PALM SPRINGS — For six days of singles and doubles matches, Villa Park freshman Lindsey Nelson overcame heat, whipping winds and a strained stomach muscle in the Easter Bowl/USTA Super National Spring Championships.
But on the seventh day, in the third set of the girls' 16 singles finals against Caitlin Collins of Lawrence, Kan., exhaustion and frustration kicked in, and that proved to be too much for the second-seeded Nelson, who lost 6-2, 3-6, 6-0, Wednesday at the Riviera Resort and Racquet Club.
"It was unlucky that everything hit me in the last set," Nelson said. "I was so flustered and confused out there. Usually, I can figure things out on the court. But I was just was scattered, I couldn't calm myself down."
Collins' top-spin forehands and backhands only made things worse.
"There was so much spin, the balls felt like they weighed 20 pounds," Nelson said. "She was playing really well. She didn't really make too many mistakes."
The combination of the winds and the spin caused Collins' balls to kick high into the air, forcing Nelson to reach for her shots.
"Every time I reached up, I ripped my stomach so bad," she said. "There was so much pain."
Nelson strained a muscle in her left side Sunday in a three-set match with Canyon High's Tracy Lin. Each day, the pain became a little more intense. Before she took the court Wednesday, Nelson took three ibuprofen tablets. She took three more between the second and third sets.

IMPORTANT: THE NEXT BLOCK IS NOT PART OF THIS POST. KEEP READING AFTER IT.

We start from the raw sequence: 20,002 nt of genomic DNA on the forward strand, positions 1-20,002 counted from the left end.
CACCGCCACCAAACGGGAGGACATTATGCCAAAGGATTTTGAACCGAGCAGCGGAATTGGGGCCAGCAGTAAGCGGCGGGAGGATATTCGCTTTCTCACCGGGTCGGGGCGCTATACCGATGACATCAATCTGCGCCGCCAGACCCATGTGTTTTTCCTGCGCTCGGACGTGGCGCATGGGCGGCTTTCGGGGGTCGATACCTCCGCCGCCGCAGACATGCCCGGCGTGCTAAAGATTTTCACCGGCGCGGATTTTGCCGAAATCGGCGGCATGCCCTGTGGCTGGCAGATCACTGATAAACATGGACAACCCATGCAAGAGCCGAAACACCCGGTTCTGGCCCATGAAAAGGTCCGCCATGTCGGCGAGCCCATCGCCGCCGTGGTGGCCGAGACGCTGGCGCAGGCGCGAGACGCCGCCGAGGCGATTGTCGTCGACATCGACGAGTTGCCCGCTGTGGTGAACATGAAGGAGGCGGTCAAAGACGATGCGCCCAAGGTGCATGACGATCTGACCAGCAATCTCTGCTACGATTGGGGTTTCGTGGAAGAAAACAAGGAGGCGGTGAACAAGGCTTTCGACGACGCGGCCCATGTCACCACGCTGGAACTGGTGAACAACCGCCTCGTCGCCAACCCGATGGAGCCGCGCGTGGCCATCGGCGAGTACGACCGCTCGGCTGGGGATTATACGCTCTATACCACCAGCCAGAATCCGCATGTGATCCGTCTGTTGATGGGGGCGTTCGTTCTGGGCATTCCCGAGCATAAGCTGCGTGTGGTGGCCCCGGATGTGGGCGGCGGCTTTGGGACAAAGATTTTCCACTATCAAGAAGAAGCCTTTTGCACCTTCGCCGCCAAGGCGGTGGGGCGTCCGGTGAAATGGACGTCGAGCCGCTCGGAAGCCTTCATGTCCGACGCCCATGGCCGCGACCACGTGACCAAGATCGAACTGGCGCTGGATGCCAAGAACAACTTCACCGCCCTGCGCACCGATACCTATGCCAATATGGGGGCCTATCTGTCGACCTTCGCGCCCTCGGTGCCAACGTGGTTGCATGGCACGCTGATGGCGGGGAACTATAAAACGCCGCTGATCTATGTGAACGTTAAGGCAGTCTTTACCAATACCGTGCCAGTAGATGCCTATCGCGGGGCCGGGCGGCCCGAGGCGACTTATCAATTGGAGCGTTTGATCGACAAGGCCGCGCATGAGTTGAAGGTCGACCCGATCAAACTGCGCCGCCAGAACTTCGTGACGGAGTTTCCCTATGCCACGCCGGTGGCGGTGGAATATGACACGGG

"Nothing helped," she said.
Nelson and Collins split the first four games of the match, but the eighth-seeded Collins ran off the next four and won the set in 35 minutes. Nelson rallied to win the second set, 6-3, but she held her serve only once. In the final set, Nelson had only one game point on her serve.
"There was really no motion to my serve," Nelson said. "It was a joke."
Collins, meanwhile, had little trouble spinning her first serves into the court.
"My main focus was getting my first serve in because of the wind," Collins said. "I wanted it so bad. You have to will yourself to win."
Nelson had the will, just not the way.
"When I came into the tournament, I thought second place would be fine," Nelson said. "But right now, it feels very hollow."
In the girls' 16 doubles final, Corona del Mar sophomore Anne Yelsey and Beverly Hills High freshman Riza Zalameda lost to Audrey Banada of North Miami Beach, Fla., and Joelle Schwenk of Boca Raton, Fla., 6-2, 7-5.
Yelsey defeated Alexandra Hirsch of Atlanta for the second time in five days to take fifth place in the girls' 16s. The third-seeded Yelsey won, 4-6, 6-4, 6-4, in just under three hours.
"I wanted to win it, but I'm glad I could come out and prove that I could play better," said Yelsey, who lost in the round of 16 in the main draw.
Yelsey finished with a 7-1 singles record over seven days.
"That's a lot of matches," Yelsey said. "But I think I'm in pretty good shape and maybe that's why I was able to stay out there longer than my opponents."
In the boys' 18 doubles semifinals, second-seeded Drew Hoskins of Los Alamitos and Roger Gubser of Laredo, Texas, defeated K.C. Corkery of Manhattan Beach and Phil Sheng of Thousand Oaks, 6-4, 6-4. Hoskins, a senior at St. Stephen's Tennis Academy in Austin, Texas, will play for his first national title today against the Armritraj cousins, Stephen and Prakash.
"We're playing solid and smart and we're keeping our emotions in check," said Hoskins, who has lost in two previous national doubles finals. "That's what is taking us over the top in close matches."